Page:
One of the benefits of having a personal finance site is that often times book publishers and authors gift us with their wonderful finance-related books. The downside to that is we cannot possibly read them all (nor keep em all).
So, we thought we’d do a little late-spring cleaning and give them a new home! We’d love to send them to some of our faithful readers as a thank you for participating in our little community.
To be entered to win a book listed below – all you have to do is leave a comment sharing what your favorite personal finance book is AND/OR letting us know which of the following you’d like to read.
We will randomly draw a name for each of the books listed. Comments will be closed just before midnight CST this Friday (the 20th). To learn more about each book (or to purchase one yourself) click on the book covers below. Sorry, US residents only are eligible to win.
|The Wealth Cure: Putting Money in its Place
"In his second book for adults, the perennial New York Times bestselling author helps readers discover how to put money in its place and use wealth-building as a tool for joy and fulfillment. Hill Harper is uniquely poised to guide readers through tough times and offers bestselling advice for reaping the rewards of a truly happy life. With The Wealth Cure, he does more than that: He presents a revolutionary new definition of wealth; motivating readers to not only build financial security but to achieve wealth in every aspect of their lives."
"The nine rules of wealth you should have learned in school (but probably didn't). As a high school teacher, Hallam is aware of what kind of personal finance education you probably received in school. While you were memorizing the names of dead presidents, battling with trigonometry and laboring over a periodic table of elements, you were probably getting short-changed on the basics of money". Hallam makes it up to you with this helpful, easy-to-read book.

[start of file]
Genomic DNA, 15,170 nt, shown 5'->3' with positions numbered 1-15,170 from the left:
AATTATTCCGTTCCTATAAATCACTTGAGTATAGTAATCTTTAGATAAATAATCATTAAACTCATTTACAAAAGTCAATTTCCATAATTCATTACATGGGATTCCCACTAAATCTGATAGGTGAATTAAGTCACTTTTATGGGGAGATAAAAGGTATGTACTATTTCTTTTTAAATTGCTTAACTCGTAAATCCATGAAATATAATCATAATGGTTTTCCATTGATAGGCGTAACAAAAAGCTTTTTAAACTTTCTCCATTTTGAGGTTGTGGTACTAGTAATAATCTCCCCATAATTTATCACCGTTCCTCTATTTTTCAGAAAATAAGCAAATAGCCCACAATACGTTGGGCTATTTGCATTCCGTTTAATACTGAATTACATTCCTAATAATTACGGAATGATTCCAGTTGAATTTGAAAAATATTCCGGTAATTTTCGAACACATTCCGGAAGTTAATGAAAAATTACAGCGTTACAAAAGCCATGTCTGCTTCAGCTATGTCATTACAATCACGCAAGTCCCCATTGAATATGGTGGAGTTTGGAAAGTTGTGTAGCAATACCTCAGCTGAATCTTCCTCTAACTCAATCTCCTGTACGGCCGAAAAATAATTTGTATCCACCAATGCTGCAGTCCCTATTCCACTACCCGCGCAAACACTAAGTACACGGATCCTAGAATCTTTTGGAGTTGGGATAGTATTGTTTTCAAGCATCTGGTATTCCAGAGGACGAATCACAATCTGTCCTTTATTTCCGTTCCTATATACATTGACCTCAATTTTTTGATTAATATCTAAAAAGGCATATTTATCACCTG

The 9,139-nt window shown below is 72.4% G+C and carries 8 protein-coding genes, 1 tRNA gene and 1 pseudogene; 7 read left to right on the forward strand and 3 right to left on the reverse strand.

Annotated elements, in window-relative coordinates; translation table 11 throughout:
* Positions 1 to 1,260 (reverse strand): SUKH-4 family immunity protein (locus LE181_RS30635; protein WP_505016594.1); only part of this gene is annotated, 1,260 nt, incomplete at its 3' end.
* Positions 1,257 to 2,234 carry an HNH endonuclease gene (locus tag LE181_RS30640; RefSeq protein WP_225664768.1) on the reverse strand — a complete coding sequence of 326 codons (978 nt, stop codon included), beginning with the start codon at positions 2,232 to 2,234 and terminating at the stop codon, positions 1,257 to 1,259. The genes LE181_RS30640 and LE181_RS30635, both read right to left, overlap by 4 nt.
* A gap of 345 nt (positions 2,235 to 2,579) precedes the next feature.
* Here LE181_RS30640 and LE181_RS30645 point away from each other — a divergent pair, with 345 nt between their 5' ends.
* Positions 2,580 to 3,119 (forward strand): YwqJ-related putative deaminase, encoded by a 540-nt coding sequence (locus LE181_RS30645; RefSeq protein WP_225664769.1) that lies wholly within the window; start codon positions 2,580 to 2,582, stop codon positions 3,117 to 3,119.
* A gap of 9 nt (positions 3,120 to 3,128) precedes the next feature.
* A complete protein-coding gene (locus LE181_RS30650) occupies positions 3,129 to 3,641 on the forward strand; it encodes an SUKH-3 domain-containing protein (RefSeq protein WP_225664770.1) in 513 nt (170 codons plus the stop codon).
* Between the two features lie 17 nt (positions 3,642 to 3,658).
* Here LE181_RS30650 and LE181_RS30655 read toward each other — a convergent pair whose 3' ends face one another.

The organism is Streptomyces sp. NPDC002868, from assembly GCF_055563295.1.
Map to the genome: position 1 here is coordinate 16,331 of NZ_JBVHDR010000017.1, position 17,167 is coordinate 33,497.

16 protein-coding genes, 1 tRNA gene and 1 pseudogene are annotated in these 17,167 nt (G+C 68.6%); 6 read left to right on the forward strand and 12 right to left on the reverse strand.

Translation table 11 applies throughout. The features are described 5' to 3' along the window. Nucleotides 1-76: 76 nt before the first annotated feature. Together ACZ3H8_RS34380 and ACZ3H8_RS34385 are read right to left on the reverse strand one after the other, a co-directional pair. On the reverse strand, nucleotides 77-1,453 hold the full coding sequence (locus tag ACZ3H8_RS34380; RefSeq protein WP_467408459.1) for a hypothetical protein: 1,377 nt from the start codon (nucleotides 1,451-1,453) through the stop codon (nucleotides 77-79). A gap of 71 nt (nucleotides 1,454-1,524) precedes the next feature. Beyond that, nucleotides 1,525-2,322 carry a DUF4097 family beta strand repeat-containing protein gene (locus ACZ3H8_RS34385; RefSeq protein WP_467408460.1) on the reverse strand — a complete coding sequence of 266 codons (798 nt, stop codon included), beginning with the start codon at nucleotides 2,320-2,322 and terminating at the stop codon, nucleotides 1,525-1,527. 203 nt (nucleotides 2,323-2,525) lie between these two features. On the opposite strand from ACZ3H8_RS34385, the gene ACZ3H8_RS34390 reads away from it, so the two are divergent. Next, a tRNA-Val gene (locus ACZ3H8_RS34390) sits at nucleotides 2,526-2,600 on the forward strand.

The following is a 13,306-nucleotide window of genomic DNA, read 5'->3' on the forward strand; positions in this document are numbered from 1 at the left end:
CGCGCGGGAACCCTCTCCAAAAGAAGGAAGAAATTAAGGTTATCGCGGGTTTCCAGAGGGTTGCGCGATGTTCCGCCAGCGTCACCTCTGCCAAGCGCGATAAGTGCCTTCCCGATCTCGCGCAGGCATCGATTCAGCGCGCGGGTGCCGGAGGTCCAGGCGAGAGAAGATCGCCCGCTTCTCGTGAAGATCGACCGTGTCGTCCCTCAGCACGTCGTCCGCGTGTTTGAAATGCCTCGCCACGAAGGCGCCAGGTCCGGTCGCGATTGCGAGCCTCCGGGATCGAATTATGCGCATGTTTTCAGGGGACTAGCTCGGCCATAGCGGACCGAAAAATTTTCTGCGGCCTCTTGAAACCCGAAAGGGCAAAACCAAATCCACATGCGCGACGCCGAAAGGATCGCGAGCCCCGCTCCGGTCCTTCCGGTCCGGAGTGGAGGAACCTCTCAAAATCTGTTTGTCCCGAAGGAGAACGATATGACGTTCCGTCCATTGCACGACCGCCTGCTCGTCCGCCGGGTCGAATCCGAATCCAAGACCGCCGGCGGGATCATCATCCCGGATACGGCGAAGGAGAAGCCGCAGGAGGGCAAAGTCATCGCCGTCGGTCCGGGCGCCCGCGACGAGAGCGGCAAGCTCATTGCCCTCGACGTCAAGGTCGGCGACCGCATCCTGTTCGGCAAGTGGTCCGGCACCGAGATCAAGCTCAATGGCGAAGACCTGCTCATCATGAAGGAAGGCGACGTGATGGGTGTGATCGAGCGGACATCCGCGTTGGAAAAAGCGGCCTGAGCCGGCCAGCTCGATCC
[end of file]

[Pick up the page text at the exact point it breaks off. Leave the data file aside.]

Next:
|The Behavior Gap
"Why do we lose money? It's easy to blame the economy or the financial markets-but the real trouble lies in the decisions we make. As a financial planner, Richards grew frustrated watching people he cared about make the same mistakes over and over. They were letting emotion get in the way of smart financial decisions." He called this phenomenon, the "behavior gap".
"As a young professional today, you are part of a generation with greater earning power and more advanced degrees than preceding ones—along with a fresh, holistic outlook on financial success. Yes, you might have taken out more debt than previous generations, but that doesn’t mean you’re a slacker living off credit cards and takeout as media pundits would have people believe."
|Living Large for the Long Haul: Real Stories of American's Who Saved, Lost and Saved Again!
"Americans from all walks of life are still feeling the roller-coaster effects of the Great Recession. For many, home values are still too low and unemployment is still too high. Others have prospered despite the ups and downs. In Clark Howard’s Living Large for the Long Haul, the renowned broadcaster examines our new paradigm through the eyes of those whose financial portfolios have beaten the odds, and those whose economic situation has gone off course."
|Rich Dad, Poor Dad
"Rich Dad Poor Dad, the #1 Personal Finance book of all time, tells the story of Robert Kiyosaki and his two dads—his real father and the father of his best friend, his rich dad—and the ways in which both men shaped his thoughts about money and investing."
|How Much Do I Need to Retire?
"It seems so simple, doesn’t it?
Plug a few numbers into a retirement calculator and presto! You have an accurate answer for how much money you need to retire.
Unfortunately, it doesn’t work that way. The conventional approach used by experts to determine how much money you need to retire is fundamentally flawed. The worst part is you won’t even know it until it’s too late."
|The Veteran's Money Book
Michel Lashawn Glass with Scott Scredon
"Most of the 2.5 million men and women who were deployed to Iraq and Afghanistan received little education in personal finance during their service. Now these veterans are making the transition to civilian life with little knowledge of how to manage their money. In The Veteran's Money Book, Army veteran Mechel Glass tells how she came home from war 20 years ago and took control of her financial life…and how post-9/11 veterans can, too."
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